#52weeksofnaturepoetry, Poetry

#52weeksofnaturepoetry Week 10 – Living Grave

So many times, I’ve walked past. Seeing but not seeing.

For this giant’s footprint, this decayed and blackened skeleton

has long scuttled from my attention. But now I                  pause.

Vague architecture

ripples into sense:

Steps morph into centuries-old roots basking on the soil’s surface,

the ankle-high wall surrounding a stump-table

melts into remains

of an even larger trunk, worn smooth by time’s fingers.

Five of me could stand inside and still not knock elbows.

I bet

it was Lord of Trees once,

before disease or the elements or man

finally beat it down.

And though the realisation

that I’m hovering within its bones strikes hard,

I don’t mourn for long.

How can I

when this humble grave teams with life?

Fungi, lichen, moss –

they decorate its bark like the echoes of new growth.

Climbers and creepers seek its grain, grasping

it like a helping hand, a boost of support

for their own roots.

And here I am, connected to it all,

part of the quiet bustle that takes place despite winter’s clutch.

This poem is part of my #52weeksofnaturepoetry project to raise funds for UK wildlife charity RSPB and to encourage an appreciation for nature. If you enjoyed it, please consider sharing it and/or donating to the RSPB via my Just Giving page here.

Help keep wildlife wild!

Poetry

Splinters

The splinters of the branch slid into my fingers

as it snapped at the force of my hand as I tumbled into the tree.

Blood beaded down the bark and caught on the tip of a serrated leaf.

The red mirror showed

how little I’d changed

despite being shoved out of line, convinced my place was over here, not there.

My hair was ruffled, but still mine.

My clothes were covered in cobwebs and lichen, but still mine.

My eyes were wet and open, but still mine.

The blood dripped from the leaf and was instantly swallowed by the soil.

I stood up.

Poetry

Last glance

She leads him

To the mirror pool

Where she tells him to dip his hands and drink.

She doesn’t say when to stop,

And so he continues, draining the pool.

In his belly, the shards of the mirror form, and

He sees not the blood from the wound in his middle,

But the faces of his children as they play,

Oblivious, in the fields below.

Poetry

Powder puff

I stare out at the breeze lifting the fushia flowers from the plant, seeing

only fairies with puffy blossom skirts

and skinny legs dangling out beneath.

When they fall to the ground, I think, ‘Oops, there goes

another one who was too weighed down by her dress.’

Visions like this come often;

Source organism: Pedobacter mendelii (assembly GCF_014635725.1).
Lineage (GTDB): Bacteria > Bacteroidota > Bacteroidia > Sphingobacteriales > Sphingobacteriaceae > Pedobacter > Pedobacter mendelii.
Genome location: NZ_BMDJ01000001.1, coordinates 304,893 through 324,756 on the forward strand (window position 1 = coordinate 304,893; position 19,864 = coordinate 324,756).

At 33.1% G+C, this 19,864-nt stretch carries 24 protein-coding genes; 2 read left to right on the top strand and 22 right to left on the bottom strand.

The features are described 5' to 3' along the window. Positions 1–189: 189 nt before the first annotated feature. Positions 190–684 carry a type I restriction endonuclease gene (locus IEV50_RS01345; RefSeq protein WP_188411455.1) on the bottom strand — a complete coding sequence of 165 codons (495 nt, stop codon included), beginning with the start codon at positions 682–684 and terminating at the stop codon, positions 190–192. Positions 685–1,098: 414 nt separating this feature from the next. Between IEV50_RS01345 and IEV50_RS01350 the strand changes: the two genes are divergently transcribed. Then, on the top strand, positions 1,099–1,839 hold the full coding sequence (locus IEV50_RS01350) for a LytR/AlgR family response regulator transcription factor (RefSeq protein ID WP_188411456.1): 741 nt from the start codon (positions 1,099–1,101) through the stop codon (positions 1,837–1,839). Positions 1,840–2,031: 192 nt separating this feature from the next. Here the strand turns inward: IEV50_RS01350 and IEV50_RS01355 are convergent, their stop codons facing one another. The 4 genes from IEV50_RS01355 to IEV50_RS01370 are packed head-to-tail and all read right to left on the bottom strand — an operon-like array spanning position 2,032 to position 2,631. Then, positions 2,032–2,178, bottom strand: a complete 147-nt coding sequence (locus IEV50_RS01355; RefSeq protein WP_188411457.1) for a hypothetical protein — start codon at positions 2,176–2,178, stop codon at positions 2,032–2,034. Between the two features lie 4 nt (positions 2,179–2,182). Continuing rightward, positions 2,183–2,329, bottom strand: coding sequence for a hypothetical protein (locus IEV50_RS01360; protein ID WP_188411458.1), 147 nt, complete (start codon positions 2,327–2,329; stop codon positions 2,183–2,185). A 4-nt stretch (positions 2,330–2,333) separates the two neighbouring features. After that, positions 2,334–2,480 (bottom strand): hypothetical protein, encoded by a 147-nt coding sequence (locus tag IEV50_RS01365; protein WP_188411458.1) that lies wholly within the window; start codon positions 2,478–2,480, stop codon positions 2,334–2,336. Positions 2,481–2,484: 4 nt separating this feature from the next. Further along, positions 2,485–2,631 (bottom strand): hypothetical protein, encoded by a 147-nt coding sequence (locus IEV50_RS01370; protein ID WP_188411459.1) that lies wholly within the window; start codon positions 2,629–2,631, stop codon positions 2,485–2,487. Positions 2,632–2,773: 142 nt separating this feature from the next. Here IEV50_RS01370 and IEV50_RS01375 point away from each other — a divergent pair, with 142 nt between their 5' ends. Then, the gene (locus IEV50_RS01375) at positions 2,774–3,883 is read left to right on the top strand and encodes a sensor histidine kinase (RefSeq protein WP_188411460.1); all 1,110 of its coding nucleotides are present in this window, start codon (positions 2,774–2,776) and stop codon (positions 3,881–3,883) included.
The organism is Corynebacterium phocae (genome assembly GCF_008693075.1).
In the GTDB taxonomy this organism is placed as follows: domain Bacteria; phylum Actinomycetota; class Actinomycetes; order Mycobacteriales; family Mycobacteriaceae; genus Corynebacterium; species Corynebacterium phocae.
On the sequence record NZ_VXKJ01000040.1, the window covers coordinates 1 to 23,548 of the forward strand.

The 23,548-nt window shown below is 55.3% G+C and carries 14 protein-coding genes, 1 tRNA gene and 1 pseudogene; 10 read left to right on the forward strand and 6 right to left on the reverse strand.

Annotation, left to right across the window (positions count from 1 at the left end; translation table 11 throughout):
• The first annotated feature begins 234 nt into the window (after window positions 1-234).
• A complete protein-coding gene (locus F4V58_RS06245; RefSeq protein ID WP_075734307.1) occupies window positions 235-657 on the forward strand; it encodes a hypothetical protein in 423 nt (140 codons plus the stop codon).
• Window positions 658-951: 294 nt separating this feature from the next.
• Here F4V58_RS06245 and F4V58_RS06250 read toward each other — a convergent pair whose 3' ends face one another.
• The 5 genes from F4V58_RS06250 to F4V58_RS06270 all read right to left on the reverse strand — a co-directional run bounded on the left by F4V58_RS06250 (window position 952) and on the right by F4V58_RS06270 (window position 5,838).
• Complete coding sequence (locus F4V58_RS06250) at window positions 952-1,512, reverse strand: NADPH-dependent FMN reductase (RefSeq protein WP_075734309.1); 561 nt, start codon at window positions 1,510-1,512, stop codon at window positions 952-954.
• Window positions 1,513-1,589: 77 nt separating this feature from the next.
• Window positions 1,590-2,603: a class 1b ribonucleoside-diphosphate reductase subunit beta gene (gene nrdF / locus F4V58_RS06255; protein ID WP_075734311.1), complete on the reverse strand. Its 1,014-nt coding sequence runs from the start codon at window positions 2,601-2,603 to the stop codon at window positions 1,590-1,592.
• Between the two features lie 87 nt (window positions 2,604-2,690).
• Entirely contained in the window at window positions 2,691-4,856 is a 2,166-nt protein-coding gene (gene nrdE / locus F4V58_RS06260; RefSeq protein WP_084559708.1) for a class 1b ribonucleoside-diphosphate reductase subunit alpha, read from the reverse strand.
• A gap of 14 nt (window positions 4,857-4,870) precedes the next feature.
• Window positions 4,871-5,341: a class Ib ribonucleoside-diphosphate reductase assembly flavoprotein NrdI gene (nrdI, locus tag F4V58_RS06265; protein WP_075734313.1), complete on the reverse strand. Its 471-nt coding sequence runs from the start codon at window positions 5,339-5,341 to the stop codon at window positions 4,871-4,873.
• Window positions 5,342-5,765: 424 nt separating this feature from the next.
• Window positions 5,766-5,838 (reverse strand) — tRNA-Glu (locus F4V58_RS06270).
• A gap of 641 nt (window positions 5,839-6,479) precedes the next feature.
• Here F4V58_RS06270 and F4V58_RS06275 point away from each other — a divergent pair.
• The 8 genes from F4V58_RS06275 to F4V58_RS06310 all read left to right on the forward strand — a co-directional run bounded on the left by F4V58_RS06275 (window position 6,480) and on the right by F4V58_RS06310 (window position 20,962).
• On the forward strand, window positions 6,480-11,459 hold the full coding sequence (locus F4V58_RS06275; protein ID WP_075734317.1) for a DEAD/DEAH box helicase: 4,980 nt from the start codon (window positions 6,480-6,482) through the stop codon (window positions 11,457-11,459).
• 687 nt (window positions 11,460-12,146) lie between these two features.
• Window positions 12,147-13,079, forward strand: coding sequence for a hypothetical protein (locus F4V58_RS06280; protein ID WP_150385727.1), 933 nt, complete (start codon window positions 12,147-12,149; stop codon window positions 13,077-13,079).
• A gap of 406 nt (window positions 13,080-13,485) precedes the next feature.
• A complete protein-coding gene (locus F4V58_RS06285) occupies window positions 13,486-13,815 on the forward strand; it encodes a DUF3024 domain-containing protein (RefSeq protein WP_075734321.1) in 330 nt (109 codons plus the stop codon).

bursts of another world thrown

at me like powder at a colour festival.

I drink them up and let them buzz inside me for the rest of the day.

Poetry

She reaches forward now

Bitter, the pills slide down her throat

recalling the shock of months ago.

She thought she’d buried it, good and gone,

but they said she has to face it now.

She cannot keep running on a tape stuck on rewind.

Mind seeing what was, not what is.

She’s being broken down to atoms

so she can be rebuilt.

Possible, but outside of time.

Poetry

Waiter, there’s a wasp in my soup

I have white noise in my head.

It layers itself over everything my brain is trying to do

and the only way I can turn the screen

to a semi-smooth grey

is impair my senses

so my receptors can focus on one at a time.

I don’t want to be trying to read while having an audiobook playing

and a graphic novel flicking pages all at once.

I want what I see, hear, smell, taste and touch

to be a well-organised orchestra performing a waltz,

not one who’ve had their instruments switched with scrapyard junk

trying desperately to tune up what can’t be tuned.

 

Poetry

Take off

My wings spread, feathers brushing the dust away from the flight path. Goggles down, I cast my gaze ahead and jump. Wind tears at me; a gale. It flurries up, causing my momentum to surge off course. The tick of the second hand on my pocket watch counts the moments I plunge down — the sound a boom, cannon blasts in my head. The updraft catches me in her firm hold, clasping me tight against her bosom, correcting my flight. She deposits me on the take off platform where I started, urging me to try again. We all have to fly by ourselves at some point.

Poetry

Oracle of Ages

The trees always smiled when I entered the forest.

I bet you think that’s

odd.

Trees can’t smile.

But they can;

look closely.

 

With their slight shimmering

of branches,

they always asked why it was so long

between

 

visits.

 

I would reply the same way each time.

‘So I may never take this peace

and solace for granted.

It is easy for moments like this

to go unappreciated

until the time we can share them

no more.’

 

Now, trees are ageless,

pensive beings,

who see much loss in their lifetimes.

Yet no matter how they try,

the fleeting, finicky

minds of humans

are quite beyond them.

 

All the council they gave was, ‘Surely

the wonder of a moment

pales beside the wonder of an age?’